Timing of vegetation changes at the end of the Holocene Humid Period in desert areas at the northern edge of the Atlantic and Indian monsoon systems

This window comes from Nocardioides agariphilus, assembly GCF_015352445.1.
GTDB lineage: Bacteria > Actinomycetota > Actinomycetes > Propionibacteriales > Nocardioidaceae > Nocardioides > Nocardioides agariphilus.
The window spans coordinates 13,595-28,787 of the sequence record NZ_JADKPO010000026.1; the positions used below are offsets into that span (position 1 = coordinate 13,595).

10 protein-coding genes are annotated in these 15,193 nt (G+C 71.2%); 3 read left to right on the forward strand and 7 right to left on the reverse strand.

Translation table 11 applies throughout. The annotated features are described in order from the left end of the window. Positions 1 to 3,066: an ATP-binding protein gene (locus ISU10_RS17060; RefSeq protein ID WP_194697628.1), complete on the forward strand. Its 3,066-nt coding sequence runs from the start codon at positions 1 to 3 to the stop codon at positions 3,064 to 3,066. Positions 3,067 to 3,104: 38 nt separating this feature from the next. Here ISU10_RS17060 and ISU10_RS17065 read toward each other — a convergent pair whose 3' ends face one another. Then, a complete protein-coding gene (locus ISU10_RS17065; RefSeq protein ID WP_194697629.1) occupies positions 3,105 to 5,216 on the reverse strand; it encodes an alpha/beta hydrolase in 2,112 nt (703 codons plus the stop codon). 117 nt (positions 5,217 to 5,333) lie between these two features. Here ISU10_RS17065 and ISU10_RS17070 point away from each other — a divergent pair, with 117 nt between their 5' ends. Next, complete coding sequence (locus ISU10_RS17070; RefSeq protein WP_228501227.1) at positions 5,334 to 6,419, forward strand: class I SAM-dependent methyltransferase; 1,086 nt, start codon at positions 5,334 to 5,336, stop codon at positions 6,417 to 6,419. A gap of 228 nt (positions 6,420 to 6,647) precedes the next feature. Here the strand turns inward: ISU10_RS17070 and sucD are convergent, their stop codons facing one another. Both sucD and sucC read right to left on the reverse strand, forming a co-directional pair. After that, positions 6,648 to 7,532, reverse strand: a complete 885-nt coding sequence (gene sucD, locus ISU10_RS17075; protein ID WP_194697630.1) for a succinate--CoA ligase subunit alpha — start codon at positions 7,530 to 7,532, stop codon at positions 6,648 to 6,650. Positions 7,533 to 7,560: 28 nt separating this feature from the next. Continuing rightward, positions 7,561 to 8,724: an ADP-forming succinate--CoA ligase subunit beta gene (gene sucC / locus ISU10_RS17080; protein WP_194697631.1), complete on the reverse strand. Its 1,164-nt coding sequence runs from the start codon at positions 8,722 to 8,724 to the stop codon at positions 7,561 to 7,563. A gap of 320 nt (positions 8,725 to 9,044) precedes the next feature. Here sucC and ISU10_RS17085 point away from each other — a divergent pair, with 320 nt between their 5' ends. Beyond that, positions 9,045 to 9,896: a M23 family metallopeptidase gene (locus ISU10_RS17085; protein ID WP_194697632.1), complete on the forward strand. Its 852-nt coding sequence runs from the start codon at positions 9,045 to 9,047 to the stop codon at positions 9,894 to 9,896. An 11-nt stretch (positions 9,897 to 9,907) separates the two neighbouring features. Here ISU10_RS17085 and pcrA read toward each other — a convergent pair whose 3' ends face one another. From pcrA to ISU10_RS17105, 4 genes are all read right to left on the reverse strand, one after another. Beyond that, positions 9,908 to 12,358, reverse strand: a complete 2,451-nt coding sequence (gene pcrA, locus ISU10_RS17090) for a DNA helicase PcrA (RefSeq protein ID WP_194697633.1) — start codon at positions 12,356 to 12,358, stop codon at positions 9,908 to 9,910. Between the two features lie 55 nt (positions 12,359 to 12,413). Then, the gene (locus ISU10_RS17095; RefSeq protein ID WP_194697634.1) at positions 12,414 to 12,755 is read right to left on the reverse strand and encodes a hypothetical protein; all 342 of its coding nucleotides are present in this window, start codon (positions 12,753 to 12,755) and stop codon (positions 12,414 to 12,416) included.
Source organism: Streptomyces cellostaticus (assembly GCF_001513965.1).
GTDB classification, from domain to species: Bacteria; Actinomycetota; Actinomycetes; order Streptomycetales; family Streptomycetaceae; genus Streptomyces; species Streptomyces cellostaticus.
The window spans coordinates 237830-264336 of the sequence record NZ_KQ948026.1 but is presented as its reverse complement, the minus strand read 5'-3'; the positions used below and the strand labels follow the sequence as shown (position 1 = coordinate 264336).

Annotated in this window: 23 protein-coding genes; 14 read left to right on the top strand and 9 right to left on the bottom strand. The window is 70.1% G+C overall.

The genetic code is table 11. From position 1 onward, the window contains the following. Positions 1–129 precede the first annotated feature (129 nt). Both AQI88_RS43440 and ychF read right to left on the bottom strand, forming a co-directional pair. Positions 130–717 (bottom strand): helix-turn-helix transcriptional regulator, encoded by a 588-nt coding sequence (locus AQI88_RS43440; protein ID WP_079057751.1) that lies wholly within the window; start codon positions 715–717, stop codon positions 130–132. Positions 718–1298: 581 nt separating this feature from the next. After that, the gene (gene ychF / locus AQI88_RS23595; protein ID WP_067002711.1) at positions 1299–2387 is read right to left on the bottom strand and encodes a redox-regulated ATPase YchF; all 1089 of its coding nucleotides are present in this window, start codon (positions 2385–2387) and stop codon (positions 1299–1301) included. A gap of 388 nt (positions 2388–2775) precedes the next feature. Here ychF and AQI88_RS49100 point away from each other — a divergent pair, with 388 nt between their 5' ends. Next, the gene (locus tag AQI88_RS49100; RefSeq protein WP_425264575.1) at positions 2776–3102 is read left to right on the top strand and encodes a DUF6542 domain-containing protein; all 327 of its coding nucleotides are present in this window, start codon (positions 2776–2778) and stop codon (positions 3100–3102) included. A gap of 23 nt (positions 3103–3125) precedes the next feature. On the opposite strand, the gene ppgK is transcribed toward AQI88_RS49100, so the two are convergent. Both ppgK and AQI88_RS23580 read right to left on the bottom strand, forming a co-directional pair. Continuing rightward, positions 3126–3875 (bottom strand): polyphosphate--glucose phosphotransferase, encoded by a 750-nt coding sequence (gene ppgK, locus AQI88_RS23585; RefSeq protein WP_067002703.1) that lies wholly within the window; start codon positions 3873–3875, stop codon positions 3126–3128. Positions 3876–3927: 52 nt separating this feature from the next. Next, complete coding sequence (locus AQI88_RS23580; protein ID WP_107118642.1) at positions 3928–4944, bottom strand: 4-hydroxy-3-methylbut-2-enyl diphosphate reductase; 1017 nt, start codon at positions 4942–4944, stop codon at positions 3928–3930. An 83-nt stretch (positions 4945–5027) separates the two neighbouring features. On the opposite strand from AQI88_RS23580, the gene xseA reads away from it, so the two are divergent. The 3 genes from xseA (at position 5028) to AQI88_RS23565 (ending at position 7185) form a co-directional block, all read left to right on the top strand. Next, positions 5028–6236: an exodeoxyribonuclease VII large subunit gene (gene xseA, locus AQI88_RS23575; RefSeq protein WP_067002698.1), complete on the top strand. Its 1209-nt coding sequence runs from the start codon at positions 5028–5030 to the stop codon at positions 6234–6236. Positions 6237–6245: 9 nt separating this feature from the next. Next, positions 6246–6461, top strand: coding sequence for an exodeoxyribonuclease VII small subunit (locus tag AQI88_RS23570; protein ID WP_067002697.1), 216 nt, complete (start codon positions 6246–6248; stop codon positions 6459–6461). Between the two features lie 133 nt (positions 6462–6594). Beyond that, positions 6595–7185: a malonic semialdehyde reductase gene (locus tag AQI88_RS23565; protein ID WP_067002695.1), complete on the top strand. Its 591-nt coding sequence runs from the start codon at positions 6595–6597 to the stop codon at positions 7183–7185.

This article aims at discussing the ecological response of the terrestrial and fresh water dependant environments to the installation of arid conditions at the end of the Holocene Humid Period in the Atlantic and Indian monsoon domains. It is mainly focused on dry environments from Chad, Oman and Pakistan where new, high-resolution pollen sequences have been provided. Pollen data show that local hydrological conditions have played a major role in the destruction or survival of tropical tree populations at the end of the Holocene Humid Period, as well as partly explaining the asynchronous pattern of recorded environmental changes in most tropical regions. In desert areas, the response of the fresh water dependant systems to the shift from humid to arid climate conditions appears to have followed a threshold-like pattern. In contrast, terrestrial ecosystems have gradually adapted to increased drought, as shown by the progressive decrease of tropical tree species at Yoa or the gradual expansion in dry plant types in Oman and Pakistan from 6000 cal yrs BP to the present. A remarkable synchroneity in environmental change is recorded at the northern edge of the Atlantic and Indian monsoon systems, with the extreme end of the Holocene Humid Period corresponding to the last occurrence of tropical trees in the desert and the last record of prolonged SW monsoon rainfall over north-western Asia around 4700-4500 cal yrs BP.